Understanding ‘the white women thing’

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Donald Trump likes to brag that most women in America voted for him for president. Like many things the president says, that’s just not true. Most women, 54 percent, voted for Hillary Clinton. However,  52 percent of white women did vote for Trump — and that’s the cohort that drives black women nuts. While 94 percent of black women chose the first woman nominated by a major political party to occupy the Oval Office, most of their white sisters went for the guy who opposed abortion rights and bragged about grabbing women by the p—-.  

Black Lives Matter co-founder Patrisse Cullors spoke for many women of color when she called upon white women angry about Trump’s election to focus on their sisters. She said they need to “figure out how to win them over. … It’s hard labor organizing people, and black people shouldn’t be the only ones doing it.”

{mosads}Despite frustration with the majority support that Trump received from white women in 2016, historical data make the story a bit more complicated. Trump got a smaller percentage of white women’s votes (52 percent) than did Mitt Romney in 2016 (56 percent), John McCain in 2008 (53 percent), or George W. Bush in 2004 (55 percent). The truth is, most white women vote for Republicans — and they have for a long time.

How can Democrats change that historical pattern in the face of a candidate many women find so odious?

Jackie Payne is trying to answer that question. Payne is a longtime activist who struggled with whether, and how, to engage persuadable white women who supported Trump. She wanted to do it in an authentic way that took them seriously, yet didn’t betray her racial justice roots. Her first step was to bring other interested women together to found GALvanize USA, an organization focused on persuading more white women to make common cause with the progressive base on Election Day.

The group has been conducting research and testing strategies in four key states: Maine, Michigan, Washington and Iowa. Their work won’t have much impact in the 2018 election cycle but they hope to learn enough lessons this year and next to move some of these voters in the 2020 presidential cycle.

GALvanize is working from internal data that identify white women as the largest block of persuadable voters. Their husbands, brothers and sons are often far more conservative and, in many of the big swing states, white voters make up a larger proportion of the electorate. Even in 40 years, when no single ethnic group will make up 50 percent of voters, 28 states still will have a white majority. That socially conservative environment can make standing up for progressive politics difficult.

Payne sees women falling into three cohorts: Beacons, Peacemakers and Questioning.

Beacons are what they sound like. They are clear about their beliefs, speaking out on social media and in social gatherings. Their friends and family know where they stand and look to them for information and perspective.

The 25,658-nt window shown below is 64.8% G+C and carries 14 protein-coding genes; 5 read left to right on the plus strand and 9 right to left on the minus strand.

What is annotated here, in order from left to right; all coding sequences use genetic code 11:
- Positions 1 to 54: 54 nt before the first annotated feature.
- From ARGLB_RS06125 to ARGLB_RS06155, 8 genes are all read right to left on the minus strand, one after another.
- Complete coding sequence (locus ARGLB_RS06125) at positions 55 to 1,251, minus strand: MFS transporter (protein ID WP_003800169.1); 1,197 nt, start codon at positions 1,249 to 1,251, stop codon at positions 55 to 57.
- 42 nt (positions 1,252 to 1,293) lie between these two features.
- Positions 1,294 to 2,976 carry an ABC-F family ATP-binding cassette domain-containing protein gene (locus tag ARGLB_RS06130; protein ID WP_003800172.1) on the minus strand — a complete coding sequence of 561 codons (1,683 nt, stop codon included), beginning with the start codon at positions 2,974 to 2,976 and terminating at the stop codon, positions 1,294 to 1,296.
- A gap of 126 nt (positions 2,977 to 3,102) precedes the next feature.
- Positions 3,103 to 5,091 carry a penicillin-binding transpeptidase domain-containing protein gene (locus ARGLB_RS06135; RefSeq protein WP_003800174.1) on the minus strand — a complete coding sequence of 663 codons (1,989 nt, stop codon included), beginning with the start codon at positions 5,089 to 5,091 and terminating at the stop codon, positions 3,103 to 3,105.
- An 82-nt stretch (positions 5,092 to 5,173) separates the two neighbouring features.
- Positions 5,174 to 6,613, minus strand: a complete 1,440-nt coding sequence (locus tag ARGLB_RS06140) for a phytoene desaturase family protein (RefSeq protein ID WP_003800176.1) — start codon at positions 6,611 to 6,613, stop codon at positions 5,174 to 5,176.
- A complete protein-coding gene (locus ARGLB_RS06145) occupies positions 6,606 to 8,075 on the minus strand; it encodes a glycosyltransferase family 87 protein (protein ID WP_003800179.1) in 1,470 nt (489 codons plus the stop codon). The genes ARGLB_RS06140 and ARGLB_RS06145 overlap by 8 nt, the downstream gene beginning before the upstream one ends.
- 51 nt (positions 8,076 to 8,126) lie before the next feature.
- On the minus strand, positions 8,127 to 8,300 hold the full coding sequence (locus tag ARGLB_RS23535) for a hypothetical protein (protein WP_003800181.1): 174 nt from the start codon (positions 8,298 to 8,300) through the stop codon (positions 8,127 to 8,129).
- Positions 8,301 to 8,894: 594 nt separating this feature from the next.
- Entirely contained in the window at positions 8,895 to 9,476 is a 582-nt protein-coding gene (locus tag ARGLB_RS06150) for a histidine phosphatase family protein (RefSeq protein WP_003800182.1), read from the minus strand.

Peacemakers have clear thoughts and views on politics but their familial and social roles keep them from speaking out too loudly. They organize family dinners, such as Thanksgiving, or school events for the kids that conservative family members and friends attend. To keep things from getting too heated, they try to minimize political talk. However, they may privately talk to their daughters and like-minded friends about their beliefs.

The last group is tougher to pin down. They are women waking up to the political debates who mostly outsourced their political stances to others who are more vocal and seem more knowledgeable, including their husbands. Payne says many of these women see politics as divisive and don’t want to widen the gulf.  Getting them to accept progressive politics will mean providing more information and a social infrastructure to support ideas that differ from the prevailing culture they inhabit.

There are several groups organizing the broad coalition of progressive women. That work will be key to persuading progressive women voters to turn out in the next set of elections. Strategists would be mistaken to see those women as a shoo-in for Democrats. Exit-polling data from 2016 reveal that 2 percent of the black women who had voted for Barack Obama chose a third-party candidate and 5 percent of Latinas did the same.

Democrats have to pull off a fancy two-step to win in 2020. Excite the base and persuade white women to choose Democrats, peeling them away from Trump. The impact of the fight over Brett Kavanaugh’s Supreme Court nomination and sexual assault allegations is still unclear, but it’s hard to see how this will help Republicans keep the women they need.

Jamal Simmons is a Democratic strategist who has worked for the Clinton White House, Congress and the Clinton, Gore and Obama presidential campaigns. He is a liberal host for The Hill’s new Hill.TV video division.

Tags Barack Obama Democratic Party Donald Trump Hillary Clinton John McCain Mitt Romney Race in the United States Republican Party U.S. politics

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